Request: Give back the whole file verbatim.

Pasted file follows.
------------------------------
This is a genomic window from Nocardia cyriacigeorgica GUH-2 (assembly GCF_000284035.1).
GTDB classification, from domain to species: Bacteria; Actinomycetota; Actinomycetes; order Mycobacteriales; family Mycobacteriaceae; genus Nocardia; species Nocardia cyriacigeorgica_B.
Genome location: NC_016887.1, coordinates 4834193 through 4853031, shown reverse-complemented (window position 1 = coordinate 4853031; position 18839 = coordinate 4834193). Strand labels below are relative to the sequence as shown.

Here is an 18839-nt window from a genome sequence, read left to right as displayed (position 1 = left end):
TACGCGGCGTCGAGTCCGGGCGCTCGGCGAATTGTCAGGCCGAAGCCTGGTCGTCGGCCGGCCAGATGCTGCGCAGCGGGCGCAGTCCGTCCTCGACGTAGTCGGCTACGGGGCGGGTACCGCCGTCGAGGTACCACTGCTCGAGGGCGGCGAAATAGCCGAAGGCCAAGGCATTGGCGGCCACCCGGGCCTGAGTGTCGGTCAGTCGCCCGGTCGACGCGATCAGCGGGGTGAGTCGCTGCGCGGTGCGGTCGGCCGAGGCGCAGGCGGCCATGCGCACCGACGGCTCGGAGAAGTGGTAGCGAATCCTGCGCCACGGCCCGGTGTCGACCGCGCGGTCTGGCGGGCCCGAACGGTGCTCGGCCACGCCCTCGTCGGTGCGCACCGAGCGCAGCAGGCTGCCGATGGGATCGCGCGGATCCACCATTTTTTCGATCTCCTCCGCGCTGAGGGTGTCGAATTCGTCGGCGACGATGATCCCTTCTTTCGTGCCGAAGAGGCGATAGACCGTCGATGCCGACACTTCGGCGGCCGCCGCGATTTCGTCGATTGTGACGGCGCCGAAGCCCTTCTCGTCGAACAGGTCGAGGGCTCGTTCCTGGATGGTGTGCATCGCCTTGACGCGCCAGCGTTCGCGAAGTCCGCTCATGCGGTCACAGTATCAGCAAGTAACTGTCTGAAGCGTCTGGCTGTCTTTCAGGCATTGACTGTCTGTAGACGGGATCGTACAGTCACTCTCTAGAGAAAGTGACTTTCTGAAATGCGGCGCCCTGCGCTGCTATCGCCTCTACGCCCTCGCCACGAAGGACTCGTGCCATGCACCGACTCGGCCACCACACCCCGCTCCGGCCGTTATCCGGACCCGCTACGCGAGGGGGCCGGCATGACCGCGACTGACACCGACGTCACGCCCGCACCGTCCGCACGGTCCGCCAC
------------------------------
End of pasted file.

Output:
This is a genomic window from Nocardia cyriacigeorgica GUH-2 (assembly GCF_000284035.1).
GTDB classification, from domain to species: Bacteria; Actinomycetota; Actinomycetes; order Mycobacteriales; family Mycobacteriaceae; genus Nocardia; species Nocardia cyriacigeorgica_B.
Genome location: NC_016887.1, coordinates 4834193 through 4853031, shown reverse-complemented (window position 1 = coordinate 4853031; position 18839 = coordinate 4834193). Strand labels below are relative to the sequence as shown.

Here is an 18839-nt window from a genome sequence, read left to right as displayed (position 1 = left end):
TACGCGGCGTCGAGTCCGGGCGCTCGGCGAATTGTCAGGCCGAAGCCTGGTCGTCGGCCGGCCAGATGCTGCGCAGCGGGCGCAGTCCGTCCTCGACGTAGTCGGCTACGGGGCGGGTACCGCCGTCGAGGTACCACTGCTCGAGGGCGGCGAAATAGCCGAAGGCCAAGGCATTGGCGGCCACCCGGGCCTGAGTGTCGGTCAGTCGCCCGGTCGACGCGATCAGCGGGGTGAGTCGCTGCGCGGTGCGGTCGGCCGAGGCGCAGGCGGCCATGCGCACCGACGGCTCGGAGAAGTGGTAGCGAATCCTGCGCCACGGCCCGGTGTCGACCGCGCGGTCTGGCGGGCCCGAACGGTGCTCGGCCACGCCCTCGTCGGTGCGCACCGAGCGCAGCAGGCTGCCGATGGGATCGCGCGGATCCACCATTTTTTCGATCTCCTCCGCGCTGAGGGTGTCGAATTCGTCGGCGACGATGATCCCTTCTTTCGTGCCGAAGAGGCGATAGACCGTCGATGCCGACACTTCGGCGGCCGCCGCGATTTCGTCGATTGTGACGGCGCCGAAGCCCTTCTCGTCGAACAGGTCGAGGGCTCGTTCCTGGATGGTGTGCATCGCCTTGACGCGCCAGCGTTCGCGAAGTCCGCTCATGCGGTCACAGTATCAGCAAGTAACTGTCTGAAGCGTCTGGCTGTCTTTCAGGCATTGACTGTCTGTAGACGGGATCGTACAGTCACTCTCTAGAGAAAGTGACTTTCTGAAATGCGGCGCCCTGCGCTGCTATCGCCTCTACGCCCTCGCCACGAAGGACTCGTGCCATGCACCGACTCGGCCACCACACCCCGCTCCGGCCGTTATCCGGACCCGCTACGCGAGGGGGCCGGCATGACCGCGACTGACACCGACGTCACGCCCGCACCGTCCGCACGGTCCGCCAC